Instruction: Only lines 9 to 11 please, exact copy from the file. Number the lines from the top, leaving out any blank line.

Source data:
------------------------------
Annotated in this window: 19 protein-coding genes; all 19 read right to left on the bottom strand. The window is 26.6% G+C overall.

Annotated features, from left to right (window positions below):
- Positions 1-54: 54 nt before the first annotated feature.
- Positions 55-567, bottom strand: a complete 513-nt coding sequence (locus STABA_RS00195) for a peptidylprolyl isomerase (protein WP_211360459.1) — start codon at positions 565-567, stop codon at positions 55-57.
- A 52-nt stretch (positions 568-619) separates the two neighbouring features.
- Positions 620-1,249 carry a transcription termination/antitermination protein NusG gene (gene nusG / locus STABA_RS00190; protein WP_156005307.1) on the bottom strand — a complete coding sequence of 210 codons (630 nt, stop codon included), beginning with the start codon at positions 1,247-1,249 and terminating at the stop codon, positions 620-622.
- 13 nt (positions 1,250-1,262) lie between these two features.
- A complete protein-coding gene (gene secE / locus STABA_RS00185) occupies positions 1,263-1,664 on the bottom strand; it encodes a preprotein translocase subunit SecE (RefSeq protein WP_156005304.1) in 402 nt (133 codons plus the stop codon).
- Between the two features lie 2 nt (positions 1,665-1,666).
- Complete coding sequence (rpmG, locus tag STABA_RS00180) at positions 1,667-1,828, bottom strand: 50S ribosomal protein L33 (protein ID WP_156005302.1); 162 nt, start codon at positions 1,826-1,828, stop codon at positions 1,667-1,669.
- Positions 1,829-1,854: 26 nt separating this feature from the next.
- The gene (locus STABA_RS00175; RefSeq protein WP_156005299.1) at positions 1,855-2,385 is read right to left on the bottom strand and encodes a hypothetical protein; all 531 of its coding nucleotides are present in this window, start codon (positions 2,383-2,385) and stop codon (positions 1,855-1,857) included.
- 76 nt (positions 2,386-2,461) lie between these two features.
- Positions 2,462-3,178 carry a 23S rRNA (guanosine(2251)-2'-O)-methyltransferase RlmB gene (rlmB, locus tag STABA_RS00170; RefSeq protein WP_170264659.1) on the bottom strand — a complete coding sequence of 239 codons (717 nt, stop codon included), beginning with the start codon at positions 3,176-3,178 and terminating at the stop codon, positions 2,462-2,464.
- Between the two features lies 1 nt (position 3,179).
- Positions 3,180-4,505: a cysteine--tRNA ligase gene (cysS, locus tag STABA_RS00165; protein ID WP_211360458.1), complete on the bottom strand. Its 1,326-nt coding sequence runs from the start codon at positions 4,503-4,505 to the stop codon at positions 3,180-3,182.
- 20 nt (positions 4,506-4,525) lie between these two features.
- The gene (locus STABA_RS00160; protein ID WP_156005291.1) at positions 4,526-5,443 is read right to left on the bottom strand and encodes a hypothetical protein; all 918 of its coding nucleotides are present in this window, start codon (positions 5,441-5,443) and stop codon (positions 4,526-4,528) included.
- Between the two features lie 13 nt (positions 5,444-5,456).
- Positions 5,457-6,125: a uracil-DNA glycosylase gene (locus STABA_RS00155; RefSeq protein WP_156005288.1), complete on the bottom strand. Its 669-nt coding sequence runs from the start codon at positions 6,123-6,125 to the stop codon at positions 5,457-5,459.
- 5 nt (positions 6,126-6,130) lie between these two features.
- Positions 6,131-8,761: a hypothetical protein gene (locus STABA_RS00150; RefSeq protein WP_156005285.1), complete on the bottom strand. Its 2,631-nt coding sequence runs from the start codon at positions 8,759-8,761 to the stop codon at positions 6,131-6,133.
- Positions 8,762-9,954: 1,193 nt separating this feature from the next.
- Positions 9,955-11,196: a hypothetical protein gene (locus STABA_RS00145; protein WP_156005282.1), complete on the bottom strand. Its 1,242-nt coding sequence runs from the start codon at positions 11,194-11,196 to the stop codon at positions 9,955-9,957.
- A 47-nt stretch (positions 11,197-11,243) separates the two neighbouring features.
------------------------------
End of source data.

- Between the two features lie 2 nt (positions 1,665-1,666).
- Complete coding sequence (rpmG, locus tag STABA_RS00180) at positions 1,667-1,828, bottom strand: 50S ribosomal protein L33 (protein ID WP_156005302.1); 162 nt, start codon at positions 1,826-1,828, stop codon at positions 1,667-1,669.
- Positions 1,829-1,854: 26 nt separating this feature from the next.